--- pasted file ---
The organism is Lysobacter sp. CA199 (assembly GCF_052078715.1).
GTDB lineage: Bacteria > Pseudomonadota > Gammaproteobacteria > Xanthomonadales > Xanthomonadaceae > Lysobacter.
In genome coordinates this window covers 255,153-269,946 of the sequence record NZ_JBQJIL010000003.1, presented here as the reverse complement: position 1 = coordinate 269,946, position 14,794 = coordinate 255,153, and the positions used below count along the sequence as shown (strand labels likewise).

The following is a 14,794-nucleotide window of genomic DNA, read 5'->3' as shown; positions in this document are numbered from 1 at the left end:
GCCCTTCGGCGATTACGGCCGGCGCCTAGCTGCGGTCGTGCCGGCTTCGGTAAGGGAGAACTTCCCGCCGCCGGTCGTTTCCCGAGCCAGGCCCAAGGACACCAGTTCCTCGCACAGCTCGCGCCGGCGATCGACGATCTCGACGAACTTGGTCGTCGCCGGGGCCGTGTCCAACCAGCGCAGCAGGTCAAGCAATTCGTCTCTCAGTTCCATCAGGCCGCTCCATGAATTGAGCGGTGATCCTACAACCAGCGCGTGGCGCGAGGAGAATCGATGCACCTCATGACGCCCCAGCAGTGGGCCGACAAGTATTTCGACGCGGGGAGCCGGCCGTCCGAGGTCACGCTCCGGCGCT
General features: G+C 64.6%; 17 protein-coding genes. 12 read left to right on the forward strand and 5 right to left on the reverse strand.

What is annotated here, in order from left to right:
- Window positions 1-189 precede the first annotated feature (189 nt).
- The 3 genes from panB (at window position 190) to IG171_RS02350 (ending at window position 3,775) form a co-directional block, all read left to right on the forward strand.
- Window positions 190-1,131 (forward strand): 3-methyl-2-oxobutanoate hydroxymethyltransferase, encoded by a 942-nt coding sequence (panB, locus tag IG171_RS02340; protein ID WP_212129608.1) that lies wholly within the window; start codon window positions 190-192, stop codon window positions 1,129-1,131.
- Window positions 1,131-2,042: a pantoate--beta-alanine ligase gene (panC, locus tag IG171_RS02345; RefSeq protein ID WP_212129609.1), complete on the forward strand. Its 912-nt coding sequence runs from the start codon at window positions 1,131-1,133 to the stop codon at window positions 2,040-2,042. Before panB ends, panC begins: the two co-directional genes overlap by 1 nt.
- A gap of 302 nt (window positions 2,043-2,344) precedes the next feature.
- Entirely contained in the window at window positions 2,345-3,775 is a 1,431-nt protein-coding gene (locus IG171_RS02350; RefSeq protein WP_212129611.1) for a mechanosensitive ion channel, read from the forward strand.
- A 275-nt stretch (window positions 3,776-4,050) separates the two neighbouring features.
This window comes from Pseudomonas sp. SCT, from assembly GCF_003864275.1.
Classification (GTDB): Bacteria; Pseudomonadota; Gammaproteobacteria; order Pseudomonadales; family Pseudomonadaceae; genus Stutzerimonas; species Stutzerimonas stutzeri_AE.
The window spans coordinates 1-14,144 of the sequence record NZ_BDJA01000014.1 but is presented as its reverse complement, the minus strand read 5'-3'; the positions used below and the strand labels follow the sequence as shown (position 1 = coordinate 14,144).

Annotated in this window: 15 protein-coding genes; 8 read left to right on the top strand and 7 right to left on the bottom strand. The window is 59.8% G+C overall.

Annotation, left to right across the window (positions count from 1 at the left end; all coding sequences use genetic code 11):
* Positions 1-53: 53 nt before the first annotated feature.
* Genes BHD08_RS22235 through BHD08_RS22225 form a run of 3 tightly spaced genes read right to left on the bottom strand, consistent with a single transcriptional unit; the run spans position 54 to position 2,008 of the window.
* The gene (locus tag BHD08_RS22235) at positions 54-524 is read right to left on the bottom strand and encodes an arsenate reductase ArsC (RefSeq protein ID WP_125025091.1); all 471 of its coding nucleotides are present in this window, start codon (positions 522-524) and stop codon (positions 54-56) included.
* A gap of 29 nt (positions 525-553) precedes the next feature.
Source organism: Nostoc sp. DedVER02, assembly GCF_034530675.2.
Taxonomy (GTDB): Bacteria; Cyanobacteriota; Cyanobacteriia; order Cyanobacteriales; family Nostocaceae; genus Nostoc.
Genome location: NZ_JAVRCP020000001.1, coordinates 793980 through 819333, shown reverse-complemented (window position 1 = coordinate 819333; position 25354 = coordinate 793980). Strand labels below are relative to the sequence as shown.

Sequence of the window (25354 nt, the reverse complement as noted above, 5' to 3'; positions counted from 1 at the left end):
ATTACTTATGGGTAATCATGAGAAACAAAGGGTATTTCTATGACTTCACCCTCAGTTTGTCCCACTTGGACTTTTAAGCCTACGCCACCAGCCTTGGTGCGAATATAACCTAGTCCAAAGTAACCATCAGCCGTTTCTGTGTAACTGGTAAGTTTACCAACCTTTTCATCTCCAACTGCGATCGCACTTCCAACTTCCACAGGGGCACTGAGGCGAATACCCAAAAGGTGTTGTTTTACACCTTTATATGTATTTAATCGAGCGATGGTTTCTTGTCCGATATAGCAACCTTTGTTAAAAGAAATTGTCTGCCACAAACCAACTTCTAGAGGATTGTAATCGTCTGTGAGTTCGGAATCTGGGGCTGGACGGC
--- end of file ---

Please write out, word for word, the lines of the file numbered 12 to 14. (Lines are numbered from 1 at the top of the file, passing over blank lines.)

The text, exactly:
- A gap of 302 nt (window positions 2,043-2,344) precedes the next feature.
- Entirely contained in the window at window positions 2,345-3,775 is a 1,431-nt protein-coding gene (locus IG171_RS02350; RefSeq protein WP_212129611.1) for a mechanosensitive ion channel, read from the forward strand.
- A 275-nt stretch (window positions 3,776-4,050) separates the two neighbouring features.